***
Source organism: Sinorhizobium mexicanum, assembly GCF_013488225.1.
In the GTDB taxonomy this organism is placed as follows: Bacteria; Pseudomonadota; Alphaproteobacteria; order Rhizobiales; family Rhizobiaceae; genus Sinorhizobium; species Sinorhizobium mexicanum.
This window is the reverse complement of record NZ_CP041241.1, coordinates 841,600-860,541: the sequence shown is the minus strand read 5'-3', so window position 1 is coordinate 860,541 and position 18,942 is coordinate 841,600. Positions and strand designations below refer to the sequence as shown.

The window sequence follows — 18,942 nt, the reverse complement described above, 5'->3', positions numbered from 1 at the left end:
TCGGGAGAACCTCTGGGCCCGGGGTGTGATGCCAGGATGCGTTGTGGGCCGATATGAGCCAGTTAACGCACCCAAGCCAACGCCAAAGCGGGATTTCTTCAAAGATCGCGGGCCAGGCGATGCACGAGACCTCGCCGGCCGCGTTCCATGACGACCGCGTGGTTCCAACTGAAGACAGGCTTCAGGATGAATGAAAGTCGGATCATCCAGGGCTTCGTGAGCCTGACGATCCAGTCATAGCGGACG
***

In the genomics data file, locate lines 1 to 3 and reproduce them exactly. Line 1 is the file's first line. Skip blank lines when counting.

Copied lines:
Source organism: Sinorhizobium mexicanum, assembly GCF_013488225.1.
In the GTDB taxonomy this organism is placed as follows: Bacteria; Pseudomonadota; Alphaproteobacteria; order Rhizobiales; family Rhizobiaceae; genus Sinorhizobium; species Sinorhizobium mexicanum.
This window is the reverse complement of record NZ_CP041241.1, coordinates 841,600-860,541: the sequence shown is the minus strand read 5'-3', so window position 1 is coordinate 860,541 and position 18,942 is coordinate 841,600. Positions and strand designations below refer to the sequence as shown.